X Series Home Theater Receivers Get HEOS Whole Home Audio, Dolby Vision, Dolby Atmos, DTS:X and Audyssey MultEQ Editor Support
Denon has established itself as a maker of high performance affordable home theater receivers and the new models announced today appear to be no exception. With advanced features like Dolby Atmos and DTS:X immersive sound, Dolby Vision HDR, Audyssey MultiEQ Editor support and built-in HEOS whole home audio, about the only thing missing is a high price tag. All these features can be yours in the AVR-X1400H ($599) and the AVR-X2400H ($799).
Senior correspondent Ken Sander and I got a sneak peak at the new receivers at a press event in the Morgans Hotel in Manhattan last week where the receivers were on silent display. Yoshinori Yamada, Global Business Team Leader from D+M Group, was on-hand to provide all the juicy details on the new gear.
The new receivers are fully equipped for Ultra HD 4K video sources with High Dynamic Range, including HDR 10 and Dolby Vision. Mr. Yamada told us that both receivers will be upgradeable to HLG (Hybrid Log Gamma) HDR -- an upcoming standard expected to be used for Ultra HD broadcasts -- via a future firmware update. You'll also find Audyssey MultEQ room calibration software on board, with support for a new Audyssey MultEQ Editor app that the company recently released. The app is available for purchase in Apple's app store and the Google Play Store (currently $19.99). Audyssey's MultEQ Editor app allows you (or your installer) get jiggy with the setup parameters and tweak your system for its highest possible performance in your specific room.
With built-in HEOS multi-room music streaming support, your home theater or living room sound system can now be a HEOS zone. This means you can wake up your receiver remotely with the free HEOS app, and stream music to it from digital files within your home network, or from a variety of music streaming services such as Pandora®, Spotify®, Amazon Prime Music, iHeart Radio, Sirius XM, Sound Cloud®, Tidal, Napster and Deezer. You can also synchronize music playback throughout your home by adding other HEOS-compatible speakers, receivers or amplifiers.
Both receivers include seven channels of amplification on board and can decode all of the lossless audio formats as well as DTS:X and Dolby Atmos immersive sound. You can configure either receiver for a traditional 7.1 channel surround system or for a height-enabled 5.1.2 system with two dedicated height speakers. Both receivers have dual subwoofer outputs so you can supplement the bottom end with a second sub if desired. And both receivers offer native support for high-resolution audio files including FLAC, ALAC and DSD (up to 5.6MHz).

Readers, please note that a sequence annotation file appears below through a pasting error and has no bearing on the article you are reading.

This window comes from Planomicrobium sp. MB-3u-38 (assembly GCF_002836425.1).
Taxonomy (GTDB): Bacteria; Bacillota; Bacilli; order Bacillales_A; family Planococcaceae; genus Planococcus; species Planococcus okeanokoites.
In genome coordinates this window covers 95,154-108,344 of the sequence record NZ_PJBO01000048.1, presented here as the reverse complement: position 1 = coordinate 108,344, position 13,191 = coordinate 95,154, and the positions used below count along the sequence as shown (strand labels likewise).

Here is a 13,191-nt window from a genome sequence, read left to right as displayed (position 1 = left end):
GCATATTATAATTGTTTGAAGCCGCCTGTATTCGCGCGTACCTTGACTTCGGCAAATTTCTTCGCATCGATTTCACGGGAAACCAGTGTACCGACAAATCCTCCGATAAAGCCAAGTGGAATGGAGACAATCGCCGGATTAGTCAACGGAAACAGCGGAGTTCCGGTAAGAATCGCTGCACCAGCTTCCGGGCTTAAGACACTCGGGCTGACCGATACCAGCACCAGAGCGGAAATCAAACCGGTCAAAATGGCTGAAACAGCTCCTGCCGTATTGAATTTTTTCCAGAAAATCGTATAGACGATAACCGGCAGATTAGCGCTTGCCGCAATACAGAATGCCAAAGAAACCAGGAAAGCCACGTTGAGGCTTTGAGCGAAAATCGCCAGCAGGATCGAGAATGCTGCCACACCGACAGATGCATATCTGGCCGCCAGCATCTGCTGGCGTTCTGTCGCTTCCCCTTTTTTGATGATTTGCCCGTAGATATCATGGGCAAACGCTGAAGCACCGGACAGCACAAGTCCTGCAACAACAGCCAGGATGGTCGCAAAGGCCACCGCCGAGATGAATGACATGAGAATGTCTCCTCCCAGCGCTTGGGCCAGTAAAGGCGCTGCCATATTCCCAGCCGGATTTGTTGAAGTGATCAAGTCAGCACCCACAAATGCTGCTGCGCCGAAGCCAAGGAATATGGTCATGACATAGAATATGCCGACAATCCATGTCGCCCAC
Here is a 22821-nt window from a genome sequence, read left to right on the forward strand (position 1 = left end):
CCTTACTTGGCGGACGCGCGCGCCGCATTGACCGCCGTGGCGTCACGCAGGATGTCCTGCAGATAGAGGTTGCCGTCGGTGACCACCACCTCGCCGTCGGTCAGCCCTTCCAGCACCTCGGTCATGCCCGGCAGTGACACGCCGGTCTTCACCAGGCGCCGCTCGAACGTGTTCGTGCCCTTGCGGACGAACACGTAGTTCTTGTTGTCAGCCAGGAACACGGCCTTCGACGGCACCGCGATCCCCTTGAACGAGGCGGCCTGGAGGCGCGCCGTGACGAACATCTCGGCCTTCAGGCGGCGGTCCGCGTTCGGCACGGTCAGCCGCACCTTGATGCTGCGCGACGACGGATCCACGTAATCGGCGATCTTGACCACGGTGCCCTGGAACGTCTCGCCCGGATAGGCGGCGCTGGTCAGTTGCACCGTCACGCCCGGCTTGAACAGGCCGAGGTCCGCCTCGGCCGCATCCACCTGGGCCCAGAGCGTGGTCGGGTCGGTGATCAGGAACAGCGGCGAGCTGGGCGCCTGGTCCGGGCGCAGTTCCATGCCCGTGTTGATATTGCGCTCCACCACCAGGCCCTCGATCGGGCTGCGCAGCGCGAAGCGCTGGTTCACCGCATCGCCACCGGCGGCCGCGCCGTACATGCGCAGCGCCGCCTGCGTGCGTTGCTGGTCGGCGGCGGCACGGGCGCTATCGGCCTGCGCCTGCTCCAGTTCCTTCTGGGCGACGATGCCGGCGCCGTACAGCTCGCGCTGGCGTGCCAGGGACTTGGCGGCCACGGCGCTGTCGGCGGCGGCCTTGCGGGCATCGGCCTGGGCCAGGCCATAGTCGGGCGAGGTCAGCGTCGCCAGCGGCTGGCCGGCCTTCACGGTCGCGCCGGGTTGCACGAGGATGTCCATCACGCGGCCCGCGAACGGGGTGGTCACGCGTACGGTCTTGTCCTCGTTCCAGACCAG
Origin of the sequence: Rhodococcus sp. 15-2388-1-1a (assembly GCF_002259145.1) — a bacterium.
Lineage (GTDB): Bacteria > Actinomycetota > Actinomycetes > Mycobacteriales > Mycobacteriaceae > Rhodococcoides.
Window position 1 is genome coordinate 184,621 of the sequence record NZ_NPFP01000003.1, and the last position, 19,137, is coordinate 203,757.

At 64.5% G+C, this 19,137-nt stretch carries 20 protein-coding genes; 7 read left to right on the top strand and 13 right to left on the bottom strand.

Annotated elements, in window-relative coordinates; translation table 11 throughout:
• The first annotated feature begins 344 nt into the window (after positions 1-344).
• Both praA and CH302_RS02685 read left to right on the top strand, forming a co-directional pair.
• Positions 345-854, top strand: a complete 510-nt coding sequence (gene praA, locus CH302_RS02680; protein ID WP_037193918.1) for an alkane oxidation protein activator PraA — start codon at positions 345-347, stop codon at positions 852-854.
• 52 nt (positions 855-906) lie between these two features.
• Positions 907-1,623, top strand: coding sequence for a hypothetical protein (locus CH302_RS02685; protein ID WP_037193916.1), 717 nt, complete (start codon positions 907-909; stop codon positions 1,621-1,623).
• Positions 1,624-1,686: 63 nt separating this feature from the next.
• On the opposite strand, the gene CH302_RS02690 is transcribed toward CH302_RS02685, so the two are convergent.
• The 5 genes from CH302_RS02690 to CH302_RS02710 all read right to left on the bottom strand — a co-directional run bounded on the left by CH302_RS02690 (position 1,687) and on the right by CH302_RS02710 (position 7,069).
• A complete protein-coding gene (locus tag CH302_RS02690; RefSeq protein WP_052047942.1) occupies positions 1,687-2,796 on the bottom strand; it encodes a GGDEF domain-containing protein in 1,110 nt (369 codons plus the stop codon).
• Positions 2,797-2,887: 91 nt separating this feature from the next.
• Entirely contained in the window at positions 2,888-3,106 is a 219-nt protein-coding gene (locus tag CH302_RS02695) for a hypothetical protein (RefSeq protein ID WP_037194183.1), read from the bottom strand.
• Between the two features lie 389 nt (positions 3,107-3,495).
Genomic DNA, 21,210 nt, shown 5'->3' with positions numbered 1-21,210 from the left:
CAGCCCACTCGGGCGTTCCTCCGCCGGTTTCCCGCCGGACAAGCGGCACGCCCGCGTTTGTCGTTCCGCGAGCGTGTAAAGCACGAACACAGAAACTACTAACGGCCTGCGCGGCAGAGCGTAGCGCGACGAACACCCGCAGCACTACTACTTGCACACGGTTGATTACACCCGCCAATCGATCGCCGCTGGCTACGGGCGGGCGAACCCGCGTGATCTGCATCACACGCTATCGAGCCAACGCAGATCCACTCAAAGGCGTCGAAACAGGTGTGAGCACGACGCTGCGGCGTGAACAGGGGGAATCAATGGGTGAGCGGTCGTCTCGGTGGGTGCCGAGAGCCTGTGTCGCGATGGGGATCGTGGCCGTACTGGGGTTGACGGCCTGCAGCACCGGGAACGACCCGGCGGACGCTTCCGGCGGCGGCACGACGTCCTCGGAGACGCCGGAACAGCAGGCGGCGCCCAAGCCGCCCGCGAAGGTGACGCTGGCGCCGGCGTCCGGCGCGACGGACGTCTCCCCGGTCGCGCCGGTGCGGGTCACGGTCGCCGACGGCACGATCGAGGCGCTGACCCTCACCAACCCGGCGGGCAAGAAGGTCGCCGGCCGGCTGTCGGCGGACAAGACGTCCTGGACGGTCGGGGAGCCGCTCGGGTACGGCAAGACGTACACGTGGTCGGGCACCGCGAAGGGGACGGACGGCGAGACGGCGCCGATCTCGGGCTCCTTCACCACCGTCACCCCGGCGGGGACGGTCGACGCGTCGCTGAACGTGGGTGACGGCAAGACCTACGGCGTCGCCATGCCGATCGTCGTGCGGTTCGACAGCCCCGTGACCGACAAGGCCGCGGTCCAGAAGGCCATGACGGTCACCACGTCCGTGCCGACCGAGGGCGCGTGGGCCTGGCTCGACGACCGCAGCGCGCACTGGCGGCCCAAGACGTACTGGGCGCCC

If you're trying to reduce your Carbon footprint, you'll appreciate Denon's advanced ECO Mode which enables either receiver to tailor its power consumption to the way it's being used, reducing energy use by as much as 50% when playing at low levels. You can switch the ECO Mode on, turn it off for full-power use at high levels, or set it to Auto and allow the AVR-X2400H to make the decisions based on the content being played and volume levels. An on-screen Eco meter can be displayed to monitor the amount of energy the receiver is using.
As far as sound quality and performance goes, we expect good things from these receivers. The X1400's predecessor from 2015 (the AVR-X1200W) wowed Rachel Cericola enough to earn it a coveted BIGGIE Award. She even bought the review sample.
In terms of differences between the two, the more expensive AVR-X2400H has a bit more power (95 Watts/Channel vs. 80 WPC on the X1400), it has eight HDMI inputs compared to six on the X1400H and it offers advanced video processing with scaling of SD and HD sources to 4K Ultra HD resolution. The X2400H also adds a second HDMI output so you can connect your sources to two displays concurrently (e.g., a flat panel TV and a projector). If you're planning on integrating your receiver with a Crestron or other custom home automation system, you might want to pony up the extra cash for the AVR-X2400H as it also gets an RS-232 control port as well as an IR output port, neither of which is included on its little brother.
At the event, I also learned that Denon's parent company D+M Holdings was recently acquired by Sound United, who also own Polk Audio and Definitive Technology, makers of fine loudspeakers since the 1970s. So now, Denon, Marantz, Boston Acoustics, Polk Audio and Definitive Technology are all under one roof. This could make for some "interesting synergies" as well as some killer package deals.
Denon's AVR-X1400H and AVR-X2400H are expected to be available in stores and online later this month (May, 2017).